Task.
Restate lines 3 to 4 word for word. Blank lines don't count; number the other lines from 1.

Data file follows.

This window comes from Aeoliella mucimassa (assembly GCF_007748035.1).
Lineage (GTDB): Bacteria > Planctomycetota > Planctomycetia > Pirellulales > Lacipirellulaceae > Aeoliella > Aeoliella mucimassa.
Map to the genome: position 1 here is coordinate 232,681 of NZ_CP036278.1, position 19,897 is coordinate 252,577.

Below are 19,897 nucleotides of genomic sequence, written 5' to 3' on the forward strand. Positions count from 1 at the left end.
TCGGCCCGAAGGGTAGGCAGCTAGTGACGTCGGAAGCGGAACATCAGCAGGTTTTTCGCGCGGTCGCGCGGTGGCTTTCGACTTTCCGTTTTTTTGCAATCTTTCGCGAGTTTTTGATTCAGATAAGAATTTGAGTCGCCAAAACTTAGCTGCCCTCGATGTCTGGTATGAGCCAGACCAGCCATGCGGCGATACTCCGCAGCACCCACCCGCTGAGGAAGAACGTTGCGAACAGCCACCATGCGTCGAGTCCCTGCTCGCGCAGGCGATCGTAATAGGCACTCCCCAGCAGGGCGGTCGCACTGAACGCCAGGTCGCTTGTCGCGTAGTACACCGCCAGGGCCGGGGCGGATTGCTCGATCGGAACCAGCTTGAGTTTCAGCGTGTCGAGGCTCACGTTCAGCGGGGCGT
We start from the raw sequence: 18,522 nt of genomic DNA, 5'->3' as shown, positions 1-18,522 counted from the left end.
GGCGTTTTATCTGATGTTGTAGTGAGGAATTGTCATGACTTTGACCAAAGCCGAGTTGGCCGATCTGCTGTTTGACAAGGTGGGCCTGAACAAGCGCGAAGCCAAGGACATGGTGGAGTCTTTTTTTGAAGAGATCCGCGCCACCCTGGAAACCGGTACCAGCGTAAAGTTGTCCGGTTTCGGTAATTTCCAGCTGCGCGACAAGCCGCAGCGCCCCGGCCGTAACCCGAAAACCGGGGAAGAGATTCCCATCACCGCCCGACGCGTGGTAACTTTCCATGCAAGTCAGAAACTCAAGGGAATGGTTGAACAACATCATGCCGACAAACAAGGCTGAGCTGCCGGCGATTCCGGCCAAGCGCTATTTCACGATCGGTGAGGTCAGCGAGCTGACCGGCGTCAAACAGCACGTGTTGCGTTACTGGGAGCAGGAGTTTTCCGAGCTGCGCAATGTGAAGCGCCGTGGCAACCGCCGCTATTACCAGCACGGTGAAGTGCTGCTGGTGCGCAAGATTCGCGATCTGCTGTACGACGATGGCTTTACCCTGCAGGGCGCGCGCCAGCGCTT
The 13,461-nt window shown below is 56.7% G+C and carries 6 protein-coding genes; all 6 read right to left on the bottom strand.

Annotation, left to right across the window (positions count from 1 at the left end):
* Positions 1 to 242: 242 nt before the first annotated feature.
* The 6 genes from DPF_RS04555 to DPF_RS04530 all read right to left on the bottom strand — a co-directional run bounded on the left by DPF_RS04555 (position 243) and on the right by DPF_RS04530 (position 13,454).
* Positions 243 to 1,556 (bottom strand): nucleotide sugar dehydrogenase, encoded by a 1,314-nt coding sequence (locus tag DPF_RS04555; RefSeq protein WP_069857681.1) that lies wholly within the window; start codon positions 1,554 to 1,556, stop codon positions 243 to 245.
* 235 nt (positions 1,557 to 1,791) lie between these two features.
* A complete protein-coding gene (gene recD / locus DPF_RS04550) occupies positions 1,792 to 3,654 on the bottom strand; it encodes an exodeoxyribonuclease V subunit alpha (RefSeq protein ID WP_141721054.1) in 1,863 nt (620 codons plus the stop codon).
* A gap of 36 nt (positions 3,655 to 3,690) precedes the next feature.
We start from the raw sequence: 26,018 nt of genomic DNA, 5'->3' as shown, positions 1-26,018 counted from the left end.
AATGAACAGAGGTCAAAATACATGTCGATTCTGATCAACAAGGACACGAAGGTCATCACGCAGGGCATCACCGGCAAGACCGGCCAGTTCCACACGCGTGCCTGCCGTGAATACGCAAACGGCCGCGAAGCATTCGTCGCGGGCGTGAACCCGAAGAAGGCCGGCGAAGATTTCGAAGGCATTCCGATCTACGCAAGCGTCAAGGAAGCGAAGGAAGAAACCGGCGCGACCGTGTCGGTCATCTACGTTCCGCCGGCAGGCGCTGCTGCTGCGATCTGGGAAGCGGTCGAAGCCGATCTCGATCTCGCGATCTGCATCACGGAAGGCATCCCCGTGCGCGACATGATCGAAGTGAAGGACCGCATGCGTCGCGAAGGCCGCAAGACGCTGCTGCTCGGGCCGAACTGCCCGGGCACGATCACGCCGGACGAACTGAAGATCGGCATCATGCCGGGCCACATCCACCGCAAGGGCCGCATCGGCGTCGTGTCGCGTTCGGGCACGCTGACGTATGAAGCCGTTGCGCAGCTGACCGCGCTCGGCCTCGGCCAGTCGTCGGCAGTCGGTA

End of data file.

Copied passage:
Map to the genome: position 1 here is coordinate 232,681 of NZ_CP036278.1, position 19,897 is coordinate 252,577.

Below are 19,897 nucleotides of genomic sequence, written 5' to 3' on the forward strand. Positions count from 1 at the left end.